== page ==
By FATHER JAMES S. BEHRENS, OSCO, Commentary | Published November 3, 2016
“I have come to set the earth on fire,
and how I wish it were already blazing!”
I have long been a fan of Bob Dylan and his music and have followed his career for as long as I can remember. His being awarded the Nobel Prize for literature delighted many and probably disgruntled just as many. His music has more often than not triggered volleys of conflicting opinions. And his voice—a friend of mine thinks Dylan’s voice is the worst he has ever heard. Well, all I could say in response to him was that I could never imagine Perry Como pulling off “Like a Rolling Stone.”
I remember reading somewhere about the early musical influences of Dylan. He would lie in bed at night in Hibbing, Minnesota, and listen to country and folk music that was riding the radio waves from Nashville, a place that must have seemed so far away and somewhat magical to him. He listened and absorbed.
He read Woody Guthrie’s “Bound for Glory” and the poetry of Dylan Thomas—and from these words he aligned himself with the troubadour of the downtrodden and the power of the poetic image. He was given a guitar by his parents. And he had an ear for listening for good tunes and then writing a few of his own. And he was off—he moved with the music and is still moving. His next stop will be Oslo, hopefully, to receive the Nobel Prize.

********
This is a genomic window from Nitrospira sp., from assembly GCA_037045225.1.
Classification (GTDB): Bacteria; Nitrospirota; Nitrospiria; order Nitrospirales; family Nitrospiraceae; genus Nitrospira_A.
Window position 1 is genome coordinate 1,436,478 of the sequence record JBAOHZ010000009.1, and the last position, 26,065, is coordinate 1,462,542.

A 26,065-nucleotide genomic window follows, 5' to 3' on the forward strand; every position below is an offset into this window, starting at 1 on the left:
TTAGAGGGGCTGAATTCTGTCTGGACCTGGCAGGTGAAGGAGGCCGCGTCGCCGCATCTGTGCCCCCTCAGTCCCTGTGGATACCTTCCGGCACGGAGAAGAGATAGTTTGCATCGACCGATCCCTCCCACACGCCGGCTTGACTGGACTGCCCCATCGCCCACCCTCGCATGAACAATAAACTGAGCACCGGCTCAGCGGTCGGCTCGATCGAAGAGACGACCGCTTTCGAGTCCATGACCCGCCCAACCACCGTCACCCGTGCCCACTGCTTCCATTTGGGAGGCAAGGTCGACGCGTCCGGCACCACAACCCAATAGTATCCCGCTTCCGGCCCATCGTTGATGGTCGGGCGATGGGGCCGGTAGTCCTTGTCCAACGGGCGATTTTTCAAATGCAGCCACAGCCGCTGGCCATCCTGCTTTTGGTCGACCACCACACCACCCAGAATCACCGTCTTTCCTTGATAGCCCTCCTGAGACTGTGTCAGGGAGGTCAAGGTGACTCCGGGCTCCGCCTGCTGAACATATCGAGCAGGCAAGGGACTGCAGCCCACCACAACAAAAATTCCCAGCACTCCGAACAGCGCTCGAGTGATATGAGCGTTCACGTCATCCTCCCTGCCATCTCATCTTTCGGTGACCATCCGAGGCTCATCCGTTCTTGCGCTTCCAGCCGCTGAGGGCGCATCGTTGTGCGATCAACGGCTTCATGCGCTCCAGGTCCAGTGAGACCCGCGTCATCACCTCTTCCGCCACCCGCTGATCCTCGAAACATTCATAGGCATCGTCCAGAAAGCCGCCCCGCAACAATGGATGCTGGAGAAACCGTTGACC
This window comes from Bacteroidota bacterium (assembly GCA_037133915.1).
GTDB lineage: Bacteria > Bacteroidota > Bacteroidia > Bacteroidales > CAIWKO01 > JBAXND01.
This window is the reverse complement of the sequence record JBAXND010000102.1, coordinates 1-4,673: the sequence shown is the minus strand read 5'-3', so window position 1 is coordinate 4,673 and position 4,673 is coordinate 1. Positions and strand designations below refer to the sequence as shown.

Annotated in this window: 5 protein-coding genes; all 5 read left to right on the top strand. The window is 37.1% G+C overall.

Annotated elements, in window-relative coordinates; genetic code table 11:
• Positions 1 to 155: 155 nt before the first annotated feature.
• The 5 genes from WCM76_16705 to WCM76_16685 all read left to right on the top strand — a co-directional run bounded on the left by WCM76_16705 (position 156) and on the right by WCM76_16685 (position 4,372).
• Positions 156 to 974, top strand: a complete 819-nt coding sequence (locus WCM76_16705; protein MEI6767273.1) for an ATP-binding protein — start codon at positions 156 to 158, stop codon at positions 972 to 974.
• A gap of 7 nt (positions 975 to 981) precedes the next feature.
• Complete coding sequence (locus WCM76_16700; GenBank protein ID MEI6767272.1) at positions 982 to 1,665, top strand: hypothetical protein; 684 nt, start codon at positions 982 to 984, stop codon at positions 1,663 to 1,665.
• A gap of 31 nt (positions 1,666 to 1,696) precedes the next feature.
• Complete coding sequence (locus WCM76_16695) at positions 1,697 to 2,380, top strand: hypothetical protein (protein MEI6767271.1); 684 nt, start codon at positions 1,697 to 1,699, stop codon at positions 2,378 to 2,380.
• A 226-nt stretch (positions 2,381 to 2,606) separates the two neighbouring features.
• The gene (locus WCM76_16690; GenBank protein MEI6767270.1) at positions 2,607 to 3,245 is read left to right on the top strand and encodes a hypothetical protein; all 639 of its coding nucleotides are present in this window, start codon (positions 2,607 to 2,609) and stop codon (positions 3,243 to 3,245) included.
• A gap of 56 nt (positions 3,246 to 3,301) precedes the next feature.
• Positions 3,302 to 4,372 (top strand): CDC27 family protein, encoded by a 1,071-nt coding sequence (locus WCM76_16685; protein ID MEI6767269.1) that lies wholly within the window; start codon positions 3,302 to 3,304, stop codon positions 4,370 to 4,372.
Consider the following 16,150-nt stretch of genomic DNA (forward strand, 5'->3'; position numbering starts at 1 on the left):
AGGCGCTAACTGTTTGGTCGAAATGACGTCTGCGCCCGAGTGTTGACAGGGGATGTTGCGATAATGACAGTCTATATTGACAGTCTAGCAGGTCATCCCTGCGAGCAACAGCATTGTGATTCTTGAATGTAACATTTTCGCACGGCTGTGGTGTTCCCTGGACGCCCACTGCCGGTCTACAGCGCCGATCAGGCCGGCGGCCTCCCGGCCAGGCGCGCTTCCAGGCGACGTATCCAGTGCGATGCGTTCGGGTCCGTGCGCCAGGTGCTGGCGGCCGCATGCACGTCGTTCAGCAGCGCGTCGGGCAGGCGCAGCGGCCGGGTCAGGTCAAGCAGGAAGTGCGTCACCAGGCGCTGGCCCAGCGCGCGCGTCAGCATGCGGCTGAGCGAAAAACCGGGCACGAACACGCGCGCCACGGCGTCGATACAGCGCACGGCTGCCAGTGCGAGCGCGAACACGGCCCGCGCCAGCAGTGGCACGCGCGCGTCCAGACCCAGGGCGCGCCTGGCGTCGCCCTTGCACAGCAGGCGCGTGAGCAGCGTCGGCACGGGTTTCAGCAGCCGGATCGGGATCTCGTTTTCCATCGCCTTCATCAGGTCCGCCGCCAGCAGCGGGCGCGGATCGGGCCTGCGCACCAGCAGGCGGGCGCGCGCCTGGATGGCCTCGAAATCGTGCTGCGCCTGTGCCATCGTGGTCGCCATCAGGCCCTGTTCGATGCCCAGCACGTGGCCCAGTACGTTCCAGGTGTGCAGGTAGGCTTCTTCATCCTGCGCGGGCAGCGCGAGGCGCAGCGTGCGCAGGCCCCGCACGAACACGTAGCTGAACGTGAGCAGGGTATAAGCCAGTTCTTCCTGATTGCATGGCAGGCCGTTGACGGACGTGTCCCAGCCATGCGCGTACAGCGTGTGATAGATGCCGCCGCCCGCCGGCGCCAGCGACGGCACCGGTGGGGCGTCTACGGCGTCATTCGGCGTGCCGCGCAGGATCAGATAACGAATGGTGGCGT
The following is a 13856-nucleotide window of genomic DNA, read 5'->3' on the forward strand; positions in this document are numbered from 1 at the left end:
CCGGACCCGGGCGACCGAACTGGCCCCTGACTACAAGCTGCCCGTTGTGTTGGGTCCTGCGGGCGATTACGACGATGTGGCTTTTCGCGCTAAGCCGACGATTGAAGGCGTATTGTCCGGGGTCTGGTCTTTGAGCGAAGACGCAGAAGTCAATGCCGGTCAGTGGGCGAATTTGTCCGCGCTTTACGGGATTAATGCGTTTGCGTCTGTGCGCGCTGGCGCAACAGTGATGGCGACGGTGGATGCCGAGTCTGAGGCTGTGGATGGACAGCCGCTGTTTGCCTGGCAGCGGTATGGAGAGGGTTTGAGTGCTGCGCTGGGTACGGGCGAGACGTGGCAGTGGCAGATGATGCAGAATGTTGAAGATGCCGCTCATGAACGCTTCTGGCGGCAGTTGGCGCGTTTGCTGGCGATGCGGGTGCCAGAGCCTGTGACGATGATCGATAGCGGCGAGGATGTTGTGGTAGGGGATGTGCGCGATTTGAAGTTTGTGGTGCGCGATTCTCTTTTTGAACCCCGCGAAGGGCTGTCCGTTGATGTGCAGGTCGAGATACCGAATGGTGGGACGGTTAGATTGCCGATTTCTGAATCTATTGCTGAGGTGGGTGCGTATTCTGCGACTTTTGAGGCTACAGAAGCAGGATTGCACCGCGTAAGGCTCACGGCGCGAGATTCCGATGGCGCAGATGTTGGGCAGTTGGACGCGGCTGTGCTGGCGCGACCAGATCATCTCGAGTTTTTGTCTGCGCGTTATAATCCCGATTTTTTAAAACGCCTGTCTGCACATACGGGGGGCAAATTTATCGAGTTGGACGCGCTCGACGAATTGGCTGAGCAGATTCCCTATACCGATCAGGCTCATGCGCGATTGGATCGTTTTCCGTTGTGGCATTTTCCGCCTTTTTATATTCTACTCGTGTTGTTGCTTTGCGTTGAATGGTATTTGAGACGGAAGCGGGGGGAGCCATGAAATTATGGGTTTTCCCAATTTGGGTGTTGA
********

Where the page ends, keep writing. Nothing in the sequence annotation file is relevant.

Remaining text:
David Budbill, the recently deceased poet who was known for his poetry inspired by his sensitivity to the small and seemingly insignificant that he observed in his small Vermont town, was once asked in an interview about the sources of his inspiration. He said, “It comes from my imagination, from the voices I hear, from somewhere. In short, I do not know where it comes from and I don’t care.”
But others who were moved by his words did care, following their own inspiration to seek the source of beauty.
Dylan’s creative fire was fanned through the magic of late night radio. Budbill was driven to give poetic form to the everydayness of a barking dog, simple pleasures, ordinary people. His poetry delighted some of the locals of the town about which he wrote and rattled others. Seems that inspiration, when put to words or music or any mode of human expression, is going to cause division.
The words of Jesus from Luke’s Gospel about fire and, in the lines that followed, causing division between people, must have upset those who heard the words coming from the mouth of Jesus, a man who so often spoke of the goodness of peace and love. Yet here he is telling his followers that his message will cause deep divisions among people, even to the point of causing severe lines of demarcation in families.
We as Christians believe that we know the source of our inspiration, our hopes, our longings for peace and genuine love among the peoples of the earth. It is a fire that is still burning, inspiring the likes of poets like Dylan and Budbill. And it will always burn, repelling some but attracting others who are mesmerized by it and want to take from it its warmth, its light, and, in some cases, words and music.
Trappist Father James Stephen Behrens is a monk at the Monastery of Our Lady of the Holy Spirit in Conyers. His books are available at the monastery web store at www.HolySpiritMonasteryGifts.com.